Christopher scowled.
“I am quite capable of handling the ribbons,” he said.
“In the country,” said Montgomery. “You are untried in town traffic, and I am your guardian. Enough of your foolishness! Sir Caleb, pray come outside, my man is bringing my Draisine round. My lady, did you wish to see it, or shall I have tea brought for you?”
“Oh, I wish to see it; if my husband is wishful to have one, I want to gauge what injuries he is likely to have to know how much arnica to purchase,” said Jane.
Caleb chuckled, ruefully.
A crowd of urchins followed Montgomery’s man as he wheeled the Draisine round. Some of them were jeering and catcalling, but some were plainly just curious. A red-haired tyke dressed in disreputable baggy rags sidled up towards Jane. Jane regarded the child thoughtfully.
“Far be it for me to take away your character, but if your lay happens to be as a file, I strongly suggest you take it elsewhere. I may be a swell mort but I know how to guard myself from having my cly filed. If I wrong you, my apologies.”
Caleb was chuckling in the background to hear Jane come out with cant regarding having her purse picked in the most ladylike tones.
The urchin gave her a grin.
“Well, if I didn’t practise filing lore I’d go hungry, but I weren’t goin’ to steal off of you, lady, ain’t you the swell mort who took in Simmy?”
“My goodness! You remember me? Yes, my husband adopted him before we were married, so he is now my stepson. I’m afraid he is not in town with us or I’d send him to play with old comrades, but he is in school with his friends and said he preferred to stay.”
The child grinned again.
“He’s a good kiddy is Simmy. You tell him Ginger was askin’ arter him.”
“I shall, Ginger, and I am sure he would be wishful that I give you enough not to need to pick any pockets for a while, which I’m going to slip to you with one hand while I give you a small coin with the other, so nobody tries to take it off you.”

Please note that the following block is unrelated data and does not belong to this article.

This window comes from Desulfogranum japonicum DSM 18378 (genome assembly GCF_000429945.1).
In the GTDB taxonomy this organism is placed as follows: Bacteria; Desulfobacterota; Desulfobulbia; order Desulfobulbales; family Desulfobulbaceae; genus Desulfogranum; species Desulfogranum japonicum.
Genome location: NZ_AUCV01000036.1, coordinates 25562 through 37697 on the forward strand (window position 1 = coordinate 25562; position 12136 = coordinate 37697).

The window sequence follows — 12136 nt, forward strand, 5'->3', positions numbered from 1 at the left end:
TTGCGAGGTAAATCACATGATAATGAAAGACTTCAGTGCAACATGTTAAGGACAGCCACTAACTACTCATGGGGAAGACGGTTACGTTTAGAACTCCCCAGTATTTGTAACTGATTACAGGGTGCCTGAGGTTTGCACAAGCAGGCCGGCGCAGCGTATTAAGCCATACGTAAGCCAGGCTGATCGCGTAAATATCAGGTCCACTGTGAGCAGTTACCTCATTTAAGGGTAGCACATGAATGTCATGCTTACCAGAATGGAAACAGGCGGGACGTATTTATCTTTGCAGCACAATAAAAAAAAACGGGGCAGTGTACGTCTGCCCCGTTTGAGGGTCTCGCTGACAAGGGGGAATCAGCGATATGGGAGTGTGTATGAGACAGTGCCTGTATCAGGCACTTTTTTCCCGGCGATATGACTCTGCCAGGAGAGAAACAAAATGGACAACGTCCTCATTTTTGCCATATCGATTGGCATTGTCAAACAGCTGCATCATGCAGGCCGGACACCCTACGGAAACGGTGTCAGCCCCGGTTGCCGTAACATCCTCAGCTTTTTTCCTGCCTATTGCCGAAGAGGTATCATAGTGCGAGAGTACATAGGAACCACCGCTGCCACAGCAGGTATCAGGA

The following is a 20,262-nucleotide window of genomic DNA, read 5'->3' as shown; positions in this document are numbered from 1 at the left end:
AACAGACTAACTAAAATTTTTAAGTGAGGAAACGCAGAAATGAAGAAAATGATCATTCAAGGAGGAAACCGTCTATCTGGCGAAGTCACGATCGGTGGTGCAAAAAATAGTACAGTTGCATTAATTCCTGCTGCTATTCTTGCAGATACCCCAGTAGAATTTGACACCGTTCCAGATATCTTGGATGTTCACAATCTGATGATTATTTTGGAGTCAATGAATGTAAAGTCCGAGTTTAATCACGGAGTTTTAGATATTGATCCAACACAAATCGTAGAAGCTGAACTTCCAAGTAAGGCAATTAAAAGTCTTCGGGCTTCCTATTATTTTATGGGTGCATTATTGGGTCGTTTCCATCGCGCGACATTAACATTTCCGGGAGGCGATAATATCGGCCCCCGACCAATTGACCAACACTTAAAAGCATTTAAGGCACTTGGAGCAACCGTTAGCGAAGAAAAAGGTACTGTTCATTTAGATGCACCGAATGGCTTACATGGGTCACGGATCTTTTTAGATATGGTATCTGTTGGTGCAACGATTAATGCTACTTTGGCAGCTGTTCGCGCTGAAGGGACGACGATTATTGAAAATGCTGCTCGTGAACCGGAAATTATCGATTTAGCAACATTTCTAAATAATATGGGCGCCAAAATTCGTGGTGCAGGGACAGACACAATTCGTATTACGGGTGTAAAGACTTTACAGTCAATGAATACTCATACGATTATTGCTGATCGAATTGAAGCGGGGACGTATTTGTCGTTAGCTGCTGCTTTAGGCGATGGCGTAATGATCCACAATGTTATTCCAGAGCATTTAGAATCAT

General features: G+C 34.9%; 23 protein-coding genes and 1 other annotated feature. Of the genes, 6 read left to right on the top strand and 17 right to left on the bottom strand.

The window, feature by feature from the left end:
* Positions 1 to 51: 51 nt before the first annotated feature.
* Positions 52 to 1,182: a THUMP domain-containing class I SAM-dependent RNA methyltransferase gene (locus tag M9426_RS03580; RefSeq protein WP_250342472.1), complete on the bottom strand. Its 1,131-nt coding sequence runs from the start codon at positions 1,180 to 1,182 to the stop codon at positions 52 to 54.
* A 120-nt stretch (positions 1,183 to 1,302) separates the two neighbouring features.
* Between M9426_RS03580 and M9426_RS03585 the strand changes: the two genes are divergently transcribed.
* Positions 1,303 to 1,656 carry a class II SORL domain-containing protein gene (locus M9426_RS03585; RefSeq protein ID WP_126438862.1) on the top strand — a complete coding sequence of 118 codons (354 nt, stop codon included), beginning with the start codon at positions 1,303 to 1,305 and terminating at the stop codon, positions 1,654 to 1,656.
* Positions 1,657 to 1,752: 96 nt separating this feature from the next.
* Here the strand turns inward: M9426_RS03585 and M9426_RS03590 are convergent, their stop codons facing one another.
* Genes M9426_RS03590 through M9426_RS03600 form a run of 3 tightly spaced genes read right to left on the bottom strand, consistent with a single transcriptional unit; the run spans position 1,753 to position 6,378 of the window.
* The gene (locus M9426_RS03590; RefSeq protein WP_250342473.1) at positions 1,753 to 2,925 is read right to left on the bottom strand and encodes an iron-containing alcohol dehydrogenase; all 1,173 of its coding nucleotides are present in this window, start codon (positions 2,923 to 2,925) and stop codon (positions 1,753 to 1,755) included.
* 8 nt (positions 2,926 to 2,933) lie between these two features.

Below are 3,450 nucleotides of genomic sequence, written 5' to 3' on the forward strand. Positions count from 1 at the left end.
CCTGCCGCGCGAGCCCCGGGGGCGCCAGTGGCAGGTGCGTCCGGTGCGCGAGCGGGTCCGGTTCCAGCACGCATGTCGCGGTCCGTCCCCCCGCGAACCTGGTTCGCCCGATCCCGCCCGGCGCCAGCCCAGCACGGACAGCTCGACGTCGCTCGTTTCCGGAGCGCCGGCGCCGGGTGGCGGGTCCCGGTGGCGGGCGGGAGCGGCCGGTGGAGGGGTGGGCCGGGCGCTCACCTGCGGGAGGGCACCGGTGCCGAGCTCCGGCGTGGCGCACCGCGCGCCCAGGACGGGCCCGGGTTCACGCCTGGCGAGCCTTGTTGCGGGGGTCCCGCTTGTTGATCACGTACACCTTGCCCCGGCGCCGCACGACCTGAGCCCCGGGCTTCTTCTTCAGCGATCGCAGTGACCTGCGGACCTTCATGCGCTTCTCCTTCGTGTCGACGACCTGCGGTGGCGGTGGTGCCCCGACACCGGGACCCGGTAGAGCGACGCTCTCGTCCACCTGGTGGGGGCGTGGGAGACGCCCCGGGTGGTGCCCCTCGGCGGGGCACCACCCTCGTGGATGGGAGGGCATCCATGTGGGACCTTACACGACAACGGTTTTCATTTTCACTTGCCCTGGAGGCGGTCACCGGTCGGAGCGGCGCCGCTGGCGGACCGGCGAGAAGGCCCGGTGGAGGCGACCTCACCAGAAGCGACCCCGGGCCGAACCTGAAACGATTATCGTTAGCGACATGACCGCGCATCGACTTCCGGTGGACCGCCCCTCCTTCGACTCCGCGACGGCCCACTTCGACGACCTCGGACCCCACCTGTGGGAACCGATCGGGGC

“Cuh, missus, you are a peevy mort,” said Ginger, in admiration. “A really peevy mort,” the young pickpocket added as Jane parted with a heap of small change rather than a larger denomination coin.
“I’ll give my housekeeper standing orders to provide you with a meal every day as well,” said Jane. “Do you know where we live?”
“Yes’m, it’s on the south side of Pembridge Square,” said Ginger. “Cuh, fanks, missus!”
“I’ll probably have some jobs for you and any friends you trust as well,” said Jane. “Now let us watch the gentlemen play with this new toy of theirs.”
Ginger giggled, and Jane raised an eyebrow.
That might change matters.
She could not take in every able-bodied urchin whom Simmy knew but ...
Montgomery mounted his Draisine, with the concerned aid of his man. It was made entirely from wood, the wheels like those on a curricle, and the bar between them not unlike the shaft of a carriage, save that instead of having a horse each side, a man’s legs would be each side, and one wheel ahead of him. The forward wheel was able to pivot, so that it might be steered, by means of a serpentine metal bar. This ran from the hub of the wheel, over the top of the wheel and culminated in a carven wooden handle. It was attached to the top of the forked metal shaft which held the front wheel by some manner of swivel. Jane thought it looked more like the pintle holding the oars of a rowing boat than anything else, and about as manoeuvrable. Still, a demonstration would give a better idea. Montgomery set off down the street at a run, slowly at first, but picking up momentum.
“Ain’t the laws of Sir Isaac Newton wonderful,” said Caleb, with some irony.
“Indeed, and one cannot help thinking that when a body is in motion, it will remain in motion until such time as it finds a wall to crash into,” said Jane.